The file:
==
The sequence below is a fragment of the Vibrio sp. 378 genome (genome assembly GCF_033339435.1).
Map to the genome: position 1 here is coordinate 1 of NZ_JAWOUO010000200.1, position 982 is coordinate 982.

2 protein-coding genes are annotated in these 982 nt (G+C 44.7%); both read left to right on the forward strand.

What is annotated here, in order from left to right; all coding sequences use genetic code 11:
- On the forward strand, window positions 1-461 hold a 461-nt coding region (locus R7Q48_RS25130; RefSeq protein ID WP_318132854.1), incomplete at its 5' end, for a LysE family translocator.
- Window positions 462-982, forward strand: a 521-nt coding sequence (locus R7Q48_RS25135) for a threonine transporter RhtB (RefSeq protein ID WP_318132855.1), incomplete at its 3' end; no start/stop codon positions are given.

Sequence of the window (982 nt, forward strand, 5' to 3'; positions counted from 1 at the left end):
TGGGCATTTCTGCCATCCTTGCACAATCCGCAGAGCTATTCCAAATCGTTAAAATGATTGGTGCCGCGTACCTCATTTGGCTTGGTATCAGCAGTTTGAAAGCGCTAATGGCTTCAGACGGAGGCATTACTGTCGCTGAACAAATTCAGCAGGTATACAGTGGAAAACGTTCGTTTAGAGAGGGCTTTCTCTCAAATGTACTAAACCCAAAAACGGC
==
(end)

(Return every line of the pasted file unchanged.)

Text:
The sequence below is a fragment of the Vibrio sp. 378 genome (genome assembly GCF_033339435.1).
Map to the genome: position 1 here is coordinate 1 of NZ_JAWOUO010000200.1, position 982 is coordinate 982.

2 protein-coding genes are annotated in these 982 nt (G+C 44.7%); both read left to right on the forward strand.

What is annotated here, in order from left to right; all coding sequences use genetic code 11:
- On the forward strand, window positions 1-461 hold a 461-nt coding region (locus R7Q48_RS25130; RefSeq protein ID WP_318132854.1), incomplete at its 5' end, for a LysE family translocator.
- Window positions 462-982, forward strand: a 521-nt coding sequence (locus R7Q48_RS25135) for a threonine transporter RhtB (RefSeq protein ID WP_318132855.1), incomplete at its 3' end; no start/stop codon positions are given.

Sequence of the window (982 nt, forward strand, 5' to 3'; positions counted from 1 at the left end):
TGGGCATTTCTGCCATCCTTGCACAATCCGCAGAGCTATTCCAAATCGTTAAAATGATTGGTGCCGCGTACCTCATTTGGCTTGGTATCAGCAGTTTGAAAGCGCTAATGGCTTCAGACGGAGGCATTACTGTCGCTGAACAAATTCAGCAGGTATACAGTGGAAAACGTTCGTTTAGAGAGGGCTTTCTCTCAAATGTACTAAACCCAAAAACGGC